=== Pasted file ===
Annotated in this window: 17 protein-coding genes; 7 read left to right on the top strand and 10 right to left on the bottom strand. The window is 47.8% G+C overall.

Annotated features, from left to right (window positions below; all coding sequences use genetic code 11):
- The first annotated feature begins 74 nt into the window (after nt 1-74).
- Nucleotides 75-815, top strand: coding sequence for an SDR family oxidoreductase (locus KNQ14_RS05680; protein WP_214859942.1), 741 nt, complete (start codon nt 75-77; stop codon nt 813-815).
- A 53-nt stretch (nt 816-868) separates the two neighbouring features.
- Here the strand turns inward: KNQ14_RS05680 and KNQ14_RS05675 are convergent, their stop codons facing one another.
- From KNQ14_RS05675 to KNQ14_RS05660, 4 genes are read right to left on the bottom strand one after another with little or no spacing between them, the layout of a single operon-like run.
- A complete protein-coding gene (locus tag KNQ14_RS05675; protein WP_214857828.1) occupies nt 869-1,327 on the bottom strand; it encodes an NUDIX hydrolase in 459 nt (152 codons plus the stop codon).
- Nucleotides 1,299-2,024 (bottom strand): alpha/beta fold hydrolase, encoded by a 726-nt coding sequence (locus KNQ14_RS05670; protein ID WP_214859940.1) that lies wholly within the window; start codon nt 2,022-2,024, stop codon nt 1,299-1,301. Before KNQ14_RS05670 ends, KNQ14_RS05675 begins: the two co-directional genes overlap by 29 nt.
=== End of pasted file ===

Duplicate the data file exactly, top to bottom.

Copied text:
Annotated in this window: 17 protein-coding genes; 7 read left to right on the top strand and 10 right to left on the bottom strand. The window is 47.8% G+C overall.

Annotated features, from left to right (window positions below; all coding sequences use genetic code 11):
- The first annotated feature begins 74 nt into the window (after nt 1-74).
- Nucleotides 75-815, top strand: coding sequence for an SDR family oxidoreductase (locus KNQ14_RS05680; protein WP_214859942.1), 741 nt, complete (start codon nt 75-77; stop codon nt 813-815).
- A 53-nt stretch (nt 816-868) separates the two neighbouring features.
- Here the strand turns inward: KNQ14_RS05680 and KNQ14_RS05675 are convergent, their stop codons facing one another.
- From KNQ14_RS05675 to KNQ14_RS05660, 4 genes are read right to left on the bottom strand one after another with little or no spacing between them, the layout of a single operon-like run.
- A complete protein-coding gene (locus tag KNQ14_RS05675; protein WP_214857828.1) occupies nt 869-1,327 on the bottom strand; it encodes an NUDIX hydrolase in 459 nt (152 codons plus the stop codon).
- Nucleotides 1,299-2,024 (bottom strand): alpha/beta fold hydrolase, encoded by a 726-nt coding sequence (locus KNQ14_RS05670; protein ID WP_214859940.1) that lies wholly within the window; start codon nt 2,022-2,024, stop codon nt 1,299-1,301. Before KNQ14_RS05670 ends, KNQ14_RS05675 begins: the two co-directional genes overlap by 29 nt.